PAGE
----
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Java Build Tools – A Detailed Comparison of Ant, Maven, Gradle, and Bazel
Which Java build tool should I select? I guess Maven…Mmm… Or maybe Bazel? Wait, I think Gradle is the best. I believe these kinds of conversations run in your head as well when you ought to choose a build tool. Let’s do a fair comparison of the following four: Ant, Maven, Gradle, and Bazel.
Build tools have evolved over the time and are becoming increasingly advanced every day. Though possessing the pride of pioneer among modern build tools, Ant is no more a market leader. Its market presence is being taken steadily by Maven. Within a short span of time from its introduction, Gradle’s speed of growth is remarkably high. Its success is understood by the fact that Google’s Android OS has Gradle as the default build tool.
Alright, so I’ve analyzed the advantages and drawbacks of each tool across 3 broad categories – which I thought will be of prime significance while you have to make a choice among the four. Scroll down to read more.
Organizations will think twice before adopting any software or application if it has a high learning curve. If everyone can start using a tool without any special training, it tends to succeed soon when compared to its peers. On this basis, I’ve done an evaluation based on: depth of previous knowledge required and possibilities of customization.
Maven stands tall here as one doesn’t need to be familiar with it to build the artifact or run unit tests on current projects. But the main drawback is Maven’s pom.xml file – which is heavy as it contains almost all information about the project; it’s just read and the goal is executed. If the project becomes bigger, so does its pom.xml file. None of us wants to take the effort of creating a new file from scratch, and we always wish to just modify an existing one. IDE helps you here, as Eclipse and NetBeans will generate minimal working pom.xml files, where you need to introduce some dependencies you require.
Gradle has the benefits of both Ant and Maven, along with DSL and other improved features. Gradle doesn’t use XML and has its own DSL based on one of the JVM languages – Groovy. It is more like Java’s simplified version and so welcomed warmly by the Java developers. Therefore Gradle’s build scripts are much precise and clear than those that of Ant or Maven. Gradle also employs Maven’s repository format, hence managing dependencies in Gradle will be easy if you are already experienced with these tools. What makes Gradle’s learning curve high is the time taken in learning DSL as it’s completely new and unique to Gradle.
Ant is based on procedural programming concept and hence its learning curve is fairly low. If you are familiar with XML and the basic tags, you can simply be up and running as Ant uses XML to write build scripts. Sound experience in XML, build tools, and dependency management will get you going without any special preparations. Moreover, plenty of templates are available in web and you can auto-generate a basic Ant script leveraging the IDEs.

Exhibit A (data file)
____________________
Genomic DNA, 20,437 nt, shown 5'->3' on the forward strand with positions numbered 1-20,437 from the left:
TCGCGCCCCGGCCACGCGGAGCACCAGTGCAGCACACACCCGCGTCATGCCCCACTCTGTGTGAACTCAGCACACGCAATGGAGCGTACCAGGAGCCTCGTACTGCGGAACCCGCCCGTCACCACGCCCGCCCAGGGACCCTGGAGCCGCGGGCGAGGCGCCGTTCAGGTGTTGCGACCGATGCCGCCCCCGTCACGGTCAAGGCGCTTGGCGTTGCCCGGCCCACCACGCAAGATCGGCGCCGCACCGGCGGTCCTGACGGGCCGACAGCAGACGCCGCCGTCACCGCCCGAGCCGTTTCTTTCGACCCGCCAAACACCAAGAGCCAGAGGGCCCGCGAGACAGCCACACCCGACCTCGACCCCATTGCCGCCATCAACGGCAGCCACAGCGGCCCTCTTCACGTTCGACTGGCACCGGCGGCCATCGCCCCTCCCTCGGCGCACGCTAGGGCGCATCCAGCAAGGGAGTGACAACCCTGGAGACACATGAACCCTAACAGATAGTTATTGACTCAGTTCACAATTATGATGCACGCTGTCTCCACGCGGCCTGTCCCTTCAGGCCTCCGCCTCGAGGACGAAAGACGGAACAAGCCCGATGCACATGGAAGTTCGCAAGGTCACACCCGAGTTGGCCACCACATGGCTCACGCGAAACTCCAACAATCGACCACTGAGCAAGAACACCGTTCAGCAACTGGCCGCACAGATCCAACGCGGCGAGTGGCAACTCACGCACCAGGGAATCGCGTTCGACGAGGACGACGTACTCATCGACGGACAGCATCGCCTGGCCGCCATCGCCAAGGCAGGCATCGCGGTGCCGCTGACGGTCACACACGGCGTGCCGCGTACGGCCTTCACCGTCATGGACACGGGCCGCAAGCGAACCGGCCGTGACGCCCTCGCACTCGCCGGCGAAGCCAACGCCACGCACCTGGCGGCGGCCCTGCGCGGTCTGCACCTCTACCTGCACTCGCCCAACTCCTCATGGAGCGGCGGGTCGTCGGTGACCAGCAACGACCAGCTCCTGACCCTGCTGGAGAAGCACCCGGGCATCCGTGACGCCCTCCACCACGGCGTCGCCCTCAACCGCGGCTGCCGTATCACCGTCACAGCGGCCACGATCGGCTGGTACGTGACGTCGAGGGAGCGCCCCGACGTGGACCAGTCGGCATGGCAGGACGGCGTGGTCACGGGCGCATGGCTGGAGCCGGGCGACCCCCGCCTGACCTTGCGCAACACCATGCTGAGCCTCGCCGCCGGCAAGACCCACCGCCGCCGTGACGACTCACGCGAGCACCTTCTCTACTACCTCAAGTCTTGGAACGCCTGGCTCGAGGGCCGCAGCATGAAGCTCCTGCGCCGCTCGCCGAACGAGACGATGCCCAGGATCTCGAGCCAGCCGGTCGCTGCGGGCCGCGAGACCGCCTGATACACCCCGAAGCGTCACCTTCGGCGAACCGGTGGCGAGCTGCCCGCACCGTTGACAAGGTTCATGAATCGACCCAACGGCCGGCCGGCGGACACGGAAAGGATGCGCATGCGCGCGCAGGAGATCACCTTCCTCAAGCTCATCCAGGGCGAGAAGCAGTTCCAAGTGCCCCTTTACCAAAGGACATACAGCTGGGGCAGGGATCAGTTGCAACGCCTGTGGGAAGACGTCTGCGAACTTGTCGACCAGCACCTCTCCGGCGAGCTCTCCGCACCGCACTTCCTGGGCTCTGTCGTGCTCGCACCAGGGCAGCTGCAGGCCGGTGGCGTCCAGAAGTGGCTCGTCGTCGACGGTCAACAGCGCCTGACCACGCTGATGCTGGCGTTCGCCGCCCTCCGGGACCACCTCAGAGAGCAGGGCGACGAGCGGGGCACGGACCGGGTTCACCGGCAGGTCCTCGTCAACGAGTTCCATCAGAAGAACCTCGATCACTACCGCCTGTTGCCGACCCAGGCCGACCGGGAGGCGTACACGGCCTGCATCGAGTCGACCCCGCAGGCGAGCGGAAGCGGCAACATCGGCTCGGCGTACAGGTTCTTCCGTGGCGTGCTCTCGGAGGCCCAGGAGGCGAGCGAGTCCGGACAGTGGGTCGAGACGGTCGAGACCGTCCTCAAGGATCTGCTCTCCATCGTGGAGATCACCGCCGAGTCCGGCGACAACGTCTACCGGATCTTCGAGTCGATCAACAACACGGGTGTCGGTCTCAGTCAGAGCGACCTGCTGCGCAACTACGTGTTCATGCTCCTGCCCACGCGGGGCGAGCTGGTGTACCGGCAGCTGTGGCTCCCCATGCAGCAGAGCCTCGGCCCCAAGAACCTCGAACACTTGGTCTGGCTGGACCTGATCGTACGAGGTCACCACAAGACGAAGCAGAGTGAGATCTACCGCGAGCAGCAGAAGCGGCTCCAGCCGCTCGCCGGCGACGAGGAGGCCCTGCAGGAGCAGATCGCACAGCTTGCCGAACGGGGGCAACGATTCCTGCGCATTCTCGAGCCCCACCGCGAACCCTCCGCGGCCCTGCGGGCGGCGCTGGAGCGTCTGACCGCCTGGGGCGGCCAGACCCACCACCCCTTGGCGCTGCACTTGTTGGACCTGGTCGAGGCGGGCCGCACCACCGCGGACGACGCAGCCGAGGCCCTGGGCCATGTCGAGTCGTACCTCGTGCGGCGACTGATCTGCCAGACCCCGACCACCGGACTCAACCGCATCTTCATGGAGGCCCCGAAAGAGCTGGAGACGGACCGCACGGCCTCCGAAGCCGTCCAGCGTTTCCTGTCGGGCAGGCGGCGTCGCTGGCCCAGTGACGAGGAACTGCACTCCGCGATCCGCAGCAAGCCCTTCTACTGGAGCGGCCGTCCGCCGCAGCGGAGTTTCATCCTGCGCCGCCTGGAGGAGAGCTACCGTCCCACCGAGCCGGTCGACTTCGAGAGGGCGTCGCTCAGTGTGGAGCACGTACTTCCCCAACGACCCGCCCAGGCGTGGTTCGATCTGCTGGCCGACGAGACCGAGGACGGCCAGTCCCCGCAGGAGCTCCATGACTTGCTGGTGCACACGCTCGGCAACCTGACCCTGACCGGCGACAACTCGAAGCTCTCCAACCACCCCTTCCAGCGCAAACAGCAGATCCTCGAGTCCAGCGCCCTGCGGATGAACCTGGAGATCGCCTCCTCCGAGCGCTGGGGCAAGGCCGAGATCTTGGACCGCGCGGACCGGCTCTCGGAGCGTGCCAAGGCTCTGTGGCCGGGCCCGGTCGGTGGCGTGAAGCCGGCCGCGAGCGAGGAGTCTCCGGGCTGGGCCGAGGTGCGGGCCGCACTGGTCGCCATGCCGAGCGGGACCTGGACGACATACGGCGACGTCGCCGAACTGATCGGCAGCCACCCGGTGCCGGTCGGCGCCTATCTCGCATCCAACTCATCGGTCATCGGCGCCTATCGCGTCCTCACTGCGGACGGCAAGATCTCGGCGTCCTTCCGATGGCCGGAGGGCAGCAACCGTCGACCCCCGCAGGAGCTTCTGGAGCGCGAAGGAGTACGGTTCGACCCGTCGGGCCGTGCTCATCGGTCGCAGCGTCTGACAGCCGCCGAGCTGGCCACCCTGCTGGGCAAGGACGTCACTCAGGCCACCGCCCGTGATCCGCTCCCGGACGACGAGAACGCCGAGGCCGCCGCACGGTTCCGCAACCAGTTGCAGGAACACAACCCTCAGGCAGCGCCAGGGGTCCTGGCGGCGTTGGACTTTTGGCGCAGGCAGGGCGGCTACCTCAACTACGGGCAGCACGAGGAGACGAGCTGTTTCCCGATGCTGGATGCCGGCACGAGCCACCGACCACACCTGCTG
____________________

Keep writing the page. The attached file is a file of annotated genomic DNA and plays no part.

Bazel automates software builds and tests. Its main advantage is you can work with source files written in any language (using its extension language) with native support for C, C++, Java, and Python. You can easily tweak the build process or write new rules to enable Bazel to work with any language or platform.
Availability of Plug-ins:
Maven doesn’t allow you introduce any code in the build script and need plug-ins if you want to do something new. In fact, you can’t really work in Maven without plug-ins and that’s the reason nearly 200+ are available in the Web to execute different kinds of tasks. However, still you can’t find one that suits your requirements? Simply write a plug-in on your own. There is an option for developers at https://mvnrepository.com/ with indexed repository.
Gradle is actually plug-in based. It has two types:
(1) Key plug-ins by the Gradleware team that are vital for Gradle and required by most users (e.g. plug-ins for Java, Eclipse, Maven, etc.)
(2) Community plug-ins by the community (e.g. GradleFX, Google App Engine). You can easily develop custom plug-ins with Gradle leveraging its documentation. Gradle plug-ins are available at https://plugins.gradle.org/. Developers can include their own plug-ins here as well.
Ant’s existing plug-ins are the Apache Ant Libraries (http://ant.apache.org/antlibs/index.html). It is a sandbox for a variety of plug-in ideas. Apache Ant Project site in the External Tools and Tasks section also contains a large number of external plug-ins for Ant.
METHOD 2 :
Bazel plug-ins are available for download at JetBrains plug-in repository. The details are as follows:
- IntelliJ with Bazel (https://plugins.jetbrains.com/plugin/8609-intellij-with-bazel)
- Android studio with Bazel (https://plugins.jetbrains.com/plugin/9185-android-studio-with-bazel)
- CLion with Bazel (https://plugins.jetbrains.com/plugin/9554-clion-with-bazel)
Java Frameworks Supported:
Maven, Gradle, and Ant all use Spring MVC, Apache Axis, and Hibernate Java frameworks. Except Ant, Struts 1.x is used by both Maven and Gradle. And Maven and Ant employ Apache Xerces.
Guess you all enjoyed the technology conversation we had. Have any questions? Leave comments below and please do share your feedback. Our Future Focus team will clarify your doubts.
Software Engineer Trainee